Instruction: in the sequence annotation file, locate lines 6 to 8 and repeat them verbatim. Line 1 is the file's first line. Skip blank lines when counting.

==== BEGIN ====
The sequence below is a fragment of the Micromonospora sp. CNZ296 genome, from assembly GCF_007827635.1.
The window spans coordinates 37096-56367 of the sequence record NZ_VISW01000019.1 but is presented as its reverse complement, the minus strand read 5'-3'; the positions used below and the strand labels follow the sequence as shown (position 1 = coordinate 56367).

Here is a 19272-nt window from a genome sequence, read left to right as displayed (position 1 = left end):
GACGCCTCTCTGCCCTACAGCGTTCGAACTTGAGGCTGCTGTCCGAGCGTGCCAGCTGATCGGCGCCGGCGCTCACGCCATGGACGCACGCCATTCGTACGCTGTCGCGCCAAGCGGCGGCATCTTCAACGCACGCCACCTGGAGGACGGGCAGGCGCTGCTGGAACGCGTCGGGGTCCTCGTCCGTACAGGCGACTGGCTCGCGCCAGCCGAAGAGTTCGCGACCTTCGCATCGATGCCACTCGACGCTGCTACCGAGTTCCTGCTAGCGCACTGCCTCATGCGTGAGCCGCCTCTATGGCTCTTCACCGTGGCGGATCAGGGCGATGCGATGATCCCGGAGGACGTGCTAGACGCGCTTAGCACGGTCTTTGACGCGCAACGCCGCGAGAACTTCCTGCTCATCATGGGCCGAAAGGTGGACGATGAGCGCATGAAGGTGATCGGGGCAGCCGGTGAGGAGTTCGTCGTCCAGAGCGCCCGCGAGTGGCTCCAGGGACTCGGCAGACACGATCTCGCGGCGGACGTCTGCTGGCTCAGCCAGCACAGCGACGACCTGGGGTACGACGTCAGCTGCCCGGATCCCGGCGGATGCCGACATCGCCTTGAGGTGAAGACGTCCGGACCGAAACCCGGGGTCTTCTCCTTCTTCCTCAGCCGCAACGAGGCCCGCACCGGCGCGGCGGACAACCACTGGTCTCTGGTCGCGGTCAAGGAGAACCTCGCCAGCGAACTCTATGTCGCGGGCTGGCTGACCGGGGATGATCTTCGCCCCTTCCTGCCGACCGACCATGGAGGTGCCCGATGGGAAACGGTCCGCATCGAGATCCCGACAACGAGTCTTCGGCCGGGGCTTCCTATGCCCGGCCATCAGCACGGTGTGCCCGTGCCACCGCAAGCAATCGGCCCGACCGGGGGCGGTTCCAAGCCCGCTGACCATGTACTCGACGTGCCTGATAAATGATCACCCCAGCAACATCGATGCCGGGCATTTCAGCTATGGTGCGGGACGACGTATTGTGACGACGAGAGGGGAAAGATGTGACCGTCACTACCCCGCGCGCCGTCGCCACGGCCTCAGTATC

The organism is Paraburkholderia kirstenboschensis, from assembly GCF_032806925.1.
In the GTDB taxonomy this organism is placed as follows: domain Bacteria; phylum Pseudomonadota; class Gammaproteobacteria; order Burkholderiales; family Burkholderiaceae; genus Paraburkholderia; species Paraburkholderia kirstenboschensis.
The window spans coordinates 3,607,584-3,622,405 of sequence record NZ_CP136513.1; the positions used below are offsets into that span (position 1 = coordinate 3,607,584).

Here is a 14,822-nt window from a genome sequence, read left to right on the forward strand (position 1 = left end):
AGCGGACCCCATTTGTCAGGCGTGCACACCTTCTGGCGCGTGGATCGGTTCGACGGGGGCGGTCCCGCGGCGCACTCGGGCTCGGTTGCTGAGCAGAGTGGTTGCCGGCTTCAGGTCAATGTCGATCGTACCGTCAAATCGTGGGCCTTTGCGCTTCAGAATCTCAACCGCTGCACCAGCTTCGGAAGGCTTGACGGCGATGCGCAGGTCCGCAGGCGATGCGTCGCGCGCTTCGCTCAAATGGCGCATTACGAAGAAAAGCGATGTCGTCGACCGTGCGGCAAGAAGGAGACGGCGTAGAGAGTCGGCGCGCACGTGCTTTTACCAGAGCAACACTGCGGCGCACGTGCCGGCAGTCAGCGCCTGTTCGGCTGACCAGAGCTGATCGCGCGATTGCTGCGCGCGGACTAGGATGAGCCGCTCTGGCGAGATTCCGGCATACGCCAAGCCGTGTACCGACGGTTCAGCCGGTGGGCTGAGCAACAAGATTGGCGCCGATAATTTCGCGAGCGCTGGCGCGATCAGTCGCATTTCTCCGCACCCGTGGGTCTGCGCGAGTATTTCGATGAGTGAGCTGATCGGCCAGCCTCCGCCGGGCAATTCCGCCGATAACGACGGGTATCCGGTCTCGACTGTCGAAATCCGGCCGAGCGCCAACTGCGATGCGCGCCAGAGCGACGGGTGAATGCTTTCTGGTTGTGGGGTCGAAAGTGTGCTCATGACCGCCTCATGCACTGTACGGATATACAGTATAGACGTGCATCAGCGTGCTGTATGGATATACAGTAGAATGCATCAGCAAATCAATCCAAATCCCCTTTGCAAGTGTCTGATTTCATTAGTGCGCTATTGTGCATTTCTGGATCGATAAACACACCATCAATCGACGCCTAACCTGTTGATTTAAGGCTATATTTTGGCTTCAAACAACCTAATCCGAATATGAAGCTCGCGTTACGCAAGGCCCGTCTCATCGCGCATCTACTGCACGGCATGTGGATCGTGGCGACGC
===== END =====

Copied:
In the GTDB taxonomy this organism is placed as follows: domain Bacteria; phylum Pseudomonadota; class Gammaproteobacteria; order Burkholderiales; family Burkholderiaceae; genus Paraburkholderia; species Paraburkholderia kirstenboschensis.
The window spans coordinates 3,607,584-3,622,405 of sequence record NZ_CP136513.1; the positions used below are offsets into that span (position 1 = coordinate 3,607,584).

Here is a 14,822-nt window from a genome sequence, read left to right on the forward strand (position 1 = left end):